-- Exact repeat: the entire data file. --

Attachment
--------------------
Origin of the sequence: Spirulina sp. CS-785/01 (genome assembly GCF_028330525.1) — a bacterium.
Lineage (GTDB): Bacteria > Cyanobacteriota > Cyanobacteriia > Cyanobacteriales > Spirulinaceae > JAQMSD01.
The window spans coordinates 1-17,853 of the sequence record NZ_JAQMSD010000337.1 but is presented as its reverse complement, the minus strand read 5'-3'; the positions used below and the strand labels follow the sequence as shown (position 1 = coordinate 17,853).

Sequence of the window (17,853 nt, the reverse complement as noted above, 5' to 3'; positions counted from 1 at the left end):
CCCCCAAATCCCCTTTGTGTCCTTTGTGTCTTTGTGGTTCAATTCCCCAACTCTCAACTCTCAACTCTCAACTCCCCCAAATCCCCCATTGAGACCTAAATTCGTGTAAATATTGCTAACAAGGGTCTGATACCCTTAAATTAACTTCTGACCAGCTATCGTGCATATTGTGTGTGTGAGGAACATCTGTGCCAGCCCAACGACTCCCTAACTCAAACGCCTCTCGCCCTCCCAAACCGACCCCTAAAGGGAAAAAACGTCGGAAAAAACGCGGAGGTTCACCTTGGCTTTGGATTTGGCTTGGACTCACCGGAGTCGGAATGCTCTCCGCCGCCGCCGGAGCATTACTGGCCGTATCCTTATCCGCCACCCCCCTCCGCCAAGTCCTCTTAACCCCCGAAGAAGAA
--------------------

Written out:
Origin of the sequence: Spirulina sp. CS-785/01 (genome assembly GCF_028330525.1) — a bacterium.
Lineage (GTDB): Bacteria > Cyanobacteriota > Cyanobacteriia > Cyanobacteriales > Spirulinaceae > JAQMSD01.
The window spans coordinates 1-17,853 of the sequence record NZ_JAQMSD010000337.1 but is presented as its reverse complement, the minus strand read 5'-3'; the positions used below and the strand labels follow the sequence as shown (position 1 = coordinate 17,853).

Sequence of the window (17,853 nt, the reverse complement as noted above, 5' to 3'; positions counted from 1 at the left end):
CCCCCAAATCCCCTTTGTGTCCTTTGTGTCTTTGTGGTTCAATTCCCCAACTCTCAACTCTCAACTCTCAACTCCCCCAAATCCCCCATTGAGACCTAAATTCGTGTAAATATTGCTAACAAGGGTCTGATACCCTTAAATTAACTTCTGACCAGCTATCGTGCATATTGTGTGTGTGAGGAACATCTGTGCCAGCCCAACGACTCCCTAACTCAAACGCCTCTCGCCCTCCCAAACCGACCCCTAAAGGGAAAAAACGTCGGAAAAAACGCGGAGGTTCACCTTGGCTTTGGATTTGGCTTGGACTCACCGGAGTCGGAATGCTCTCCGCCGCCGCCGGAGCATTACTGGCCGTATCCTTATCCGCCACCCCCCTCCGCCAAGTCCTCTTAACCCCCGAAGAAGAA